Study urges FTC to require new industry standard to disclose hidden variable expenses

Washington, DC (October 5, 2010) – Once consumers buy a vacuum cleaner, they are often unwittingly locked into paying much more for expensive accessories required for its operation, including bags, belts and various filters, according to a study conducted by TeleNomic Research LLC and released today by the American Consumer Institute.

“Most vacuum manufacturers are systematically leveraging hidden-cost business models to “clean up” at the great expense of consumers,” said Stephen Pociask, president of the American Consumer Institute. “Unfortunately, it is difficult for consumers to identify these hidden costs, leading some consumers to buy cheaper and lower-quality brands and models, only to pay much more over several years.”

Pociask said the Federal Trade Commission should require manufacturers to disclose the variable costs of accessories and repairs at the time of purchase to give consumers better information to compare brands and models. He said this can be accomplished by developing an industry standard – a Vacuum Cost of Ownership (VCO), which would provide consumers with more comprehensive information on the total cost of owning and operating a vacuum. In turn, he said, this will encourage competition in the market for vacuums with lower variable costs.

This study provides evidence that alternatives to the razor and blades business model could produce significant savings for consumers. For example, among lower-priced vacuums and those vacuums rated lower in performance and quality by a survey of repair shops, the Shark Navigator, while the most expensive model in its class, had no variable costs and provided the lowest cost-of-ownership over a five-year period (see figure 1).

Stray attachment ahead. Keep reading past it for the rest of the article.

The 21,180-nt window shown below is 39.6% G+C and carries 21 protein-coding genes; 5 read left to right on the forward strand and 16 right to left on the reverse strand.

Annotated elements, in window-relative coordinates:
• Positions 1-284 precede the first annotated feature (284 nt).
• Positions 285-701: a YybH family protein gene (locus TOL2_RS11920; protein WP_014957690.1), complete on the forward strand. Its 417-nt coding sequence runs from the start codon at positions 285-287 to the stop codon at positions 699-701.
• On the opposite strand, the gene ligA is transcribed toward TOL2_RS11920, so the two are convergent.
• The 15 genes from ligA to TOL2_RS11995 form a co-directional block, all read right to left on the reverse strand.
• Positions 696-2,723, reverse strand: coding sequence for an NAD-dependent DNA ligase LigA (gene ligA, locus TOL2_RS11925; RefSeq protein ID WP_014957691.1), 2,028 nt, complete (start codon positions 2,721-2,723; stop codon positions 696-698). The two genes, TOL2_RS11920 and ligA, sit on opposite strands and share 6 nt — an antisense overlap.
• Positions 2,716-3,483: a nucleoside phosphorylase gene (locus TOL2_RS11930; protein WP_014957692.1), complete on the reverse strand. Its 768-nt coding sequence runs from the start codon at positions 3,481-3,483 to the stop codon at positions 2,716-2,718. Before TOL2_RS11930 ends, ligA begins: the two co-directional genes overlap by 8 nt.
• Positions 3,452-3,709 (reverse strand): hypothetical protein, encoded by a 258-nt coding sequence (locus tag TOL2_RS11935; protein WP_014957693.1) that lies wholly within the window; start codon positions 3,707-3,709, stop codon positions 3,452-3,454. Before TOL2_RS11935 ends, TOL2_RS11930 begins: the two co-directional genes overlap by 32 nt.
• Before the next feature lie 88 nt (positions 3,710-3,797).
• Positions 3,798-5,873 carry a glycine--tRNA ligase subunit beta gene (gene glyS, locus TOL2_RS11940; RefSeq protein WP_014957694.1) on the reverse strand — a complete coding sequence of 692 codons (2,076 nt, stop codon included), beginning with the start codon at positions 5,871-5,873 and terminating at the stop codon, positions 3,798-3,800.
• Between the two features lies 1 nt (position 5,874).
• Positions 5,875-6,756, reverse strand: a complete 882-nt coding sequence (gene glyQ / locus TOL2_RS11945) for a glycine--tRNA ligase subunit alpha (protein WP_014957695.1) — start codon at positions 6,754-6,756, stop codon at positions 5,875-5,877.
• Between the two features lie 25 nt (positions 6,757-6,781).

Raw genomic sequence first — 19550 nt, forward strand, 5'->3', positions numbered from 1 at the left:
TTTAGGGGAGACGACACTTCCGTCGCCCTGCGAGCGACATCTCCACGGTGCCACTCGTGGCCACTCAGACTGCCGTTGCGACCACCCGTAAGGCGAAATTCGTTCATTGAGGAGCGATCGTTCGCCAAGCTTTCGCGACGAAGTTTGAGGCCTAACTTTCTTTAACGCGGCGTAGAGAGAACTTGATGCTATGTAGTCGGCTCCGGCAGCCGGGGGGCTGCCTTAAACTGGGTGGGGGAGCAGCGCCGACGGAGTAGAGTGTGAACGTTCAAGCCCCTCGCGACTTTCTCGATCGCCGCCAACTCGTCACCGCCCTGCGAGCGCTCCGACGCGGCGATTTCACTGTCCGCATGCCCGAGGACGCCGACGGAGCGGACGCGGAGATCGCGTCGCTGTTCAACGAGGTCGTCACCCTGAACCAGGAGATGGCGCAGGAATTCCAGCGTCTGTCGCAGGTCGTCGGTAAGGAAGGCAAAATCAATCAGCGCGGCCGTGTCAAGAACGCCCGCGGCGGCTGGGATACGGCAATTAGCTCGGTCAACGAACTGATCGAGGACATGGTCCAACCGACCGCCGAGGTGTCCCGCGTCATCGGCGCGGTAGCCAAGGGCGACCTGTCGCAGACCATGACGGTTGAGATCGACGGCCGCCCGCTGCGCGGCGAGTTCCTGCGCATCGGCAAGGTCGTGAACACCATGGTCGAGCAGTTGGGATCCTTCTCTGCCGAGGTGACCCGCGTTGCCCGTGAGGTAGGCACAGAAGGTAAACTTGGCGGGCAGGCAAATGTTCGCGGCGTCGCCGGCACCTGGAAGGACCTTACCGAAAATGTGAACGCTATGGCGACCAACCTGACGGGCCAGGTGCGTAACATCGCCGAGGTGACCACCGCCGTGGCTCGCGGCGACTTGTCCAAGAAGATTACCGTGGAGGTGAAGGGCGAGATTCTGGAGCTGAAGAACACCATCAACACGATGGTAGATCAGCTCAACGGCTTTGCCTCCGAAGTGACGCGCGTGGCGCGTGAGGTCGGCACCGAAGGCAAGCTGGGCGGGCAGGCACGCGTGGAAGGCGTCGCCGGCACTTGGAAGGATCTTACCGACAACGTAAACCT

Similarly, among the moderate and higher-priced vacuums and those rated highest among repair shops in terms of quality and performance, Dyson and its divergence from the razor and blades business model had no variable costs and provided the lowest cost-of-ownership over a five-year period. In short, vacuums with no variable costs tend to provide the greatest savings to consumers (see figure 2).

The study calculates a five-year VCO for popular U.S. brands, and it also finds:

  • The variable cost for accessories and repairs incurred to operate vacuums is often greater than the upfront purchase price. In one illustration, the five-year VCO was estimated to be seven times the price of the vacuum.
  • Lower-priced vacuums (less than $200) tend to have higher hidden costs and significantly lower quality. One consumer may buy a low-end $50 vacuum, only to spend $300 in additional costs over the first five years of ownership.
  • Frequent replacement cycles for lower-priced vacuums can add up to more than higher-priced vacuums with no hidden costs.
  • Higher-priced vacuums (more than $200) tend to have lower repair costs, but many still have high variable costs, resulting in hundreds of dollars of hidden expense.
  • The price for belts (from $1.44 to $15.68), bags (from $1.25 to $5.00) and filters (from $1.09 to $55.00) vary widely.

The study concludes that consumers may be much better off paying a little more upfront to buy vacuums with low or no variable costs.

“The added expense for vacuum accessories and repairs is a classic example of the razor and blade model. Better informed consumers and increased competition is a recipe for maximizing consumer benefits and savings,” said Pociask. “For consumers, the current system of hidden costs provides neither. “

A complete copy of the study click here … final-vco-study-final.